Creating the double-edged sword: The wonders and perils of financial systems
Overall, this was an excellent book. It was heavily weighted toward the last few centuries but did an excellent job providing an overview of the important financial developments and interrelationships that made the western world the dominant society within the modern world.
No, because I found the reader unsatisfactory. However, with a different reader, I might prefer the audio edition.
It covers a large number of subjects, many vital and interesting. Unlike certain reviewers, I enjoyed hearing even about events that are familiar, such as the Enron fraud, because my memory is far from perfect and I always find new information I had ignored.
Could have been much better. I have trouble with Prebble's voice that lacks resonance and sounds muffled (at least on my Bose Soundlink), and also with his clip but too matter of fact way of reading. His British accent (something I don't mind in other readers) adds to rendering certain words hard to understand.
One constant frustration is that this book was written shortly before the 2008 financial debacle and I am always wanting to know what the author would say today. This is one book that I think would benefit much from a second edition.On the other hand, just on the basis of what Ferguson wrote, the 2008 collapse could have been anticipated (at least with hindsight). I actually believe that if I had read this book say in June of 2008, I would have been sufficiently alarmed to take some steps to cut losses (at the time I took no interest in financial matters and had never heard of subprime mortgages, a topic Ferguson covers well considering that he was writing in 2007). It makes it even more incomprehensible that not more people (I mean those involved in finances) were aware of the danger. Though Ferguson takes a largely objective and politically unbiased view, the information he gives does seem to support in part something like 'The Trillion Dollar Conspiracy' (I have little affinity for conspiracy theories, yet cannot deny some of the evidence marshaled by Marrs and others).A book that provides a deeper and more comprehensive understanding of money is Divid Graebber's Debt: The First 5000 Years. A truly great book.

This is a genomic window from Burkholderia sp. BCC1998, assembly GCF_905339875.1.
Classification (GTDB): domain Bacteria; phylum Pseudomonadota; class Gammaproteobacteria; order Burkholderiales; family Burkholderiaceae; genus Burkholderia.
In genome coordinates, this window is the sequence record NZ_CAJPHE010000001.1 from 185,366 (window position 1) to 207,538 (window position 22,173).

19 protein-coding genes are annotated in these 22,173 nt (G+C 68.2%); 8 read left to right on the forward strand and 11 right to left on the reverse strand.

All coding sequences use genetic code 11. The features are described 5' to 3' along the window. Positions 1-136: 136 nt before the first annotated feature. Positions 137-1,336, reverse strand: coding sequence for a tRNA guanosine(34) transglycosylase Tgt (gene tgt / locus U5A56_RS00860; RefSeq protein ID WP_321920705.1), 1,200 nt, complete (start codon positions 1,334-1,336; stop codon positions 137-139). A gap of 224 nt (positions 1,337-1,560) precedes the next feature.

Audible obsessed lifelong learner.
I enjoyed Ferguson's Civilization more but this was still a good read on the history of money and money policy up to the depths of the financial crash of 2008.
Simon Prebble does a great job communicating the ideas that Niall put forth within the work, thus, the engagement the listener feels may help them to retain the information presented.
The story seems factual, devoid of ego and agenda, it was very refreshing and I enjoyed the work highly. Unfortunately, I later listened to / read Niall's "Civilization," which came across as filled with ego and agenda perhaps to the detriment of facts. This has worried me in regard to the credibility of the information presented in "Money" (thus the four-star story rating). In any case, this work's content is very entertaining, and in spite of my worry, I recommend it.
Perhaps, I thought so.
I felt really engaged while listening to this book, but it isn't the type that tries to make readers / listeners laugh or cry.
This book could be named How Money Impacts History or Money is the root of Everything. Niall does a good job of taking the reader through history using many smaller sub stories. There are so many great insights on what money actually is, how it can be used, and how its invention is tied directly to the advancement of the human race.
I would recommend this book to anyone interested in the study of finances, history, or culture.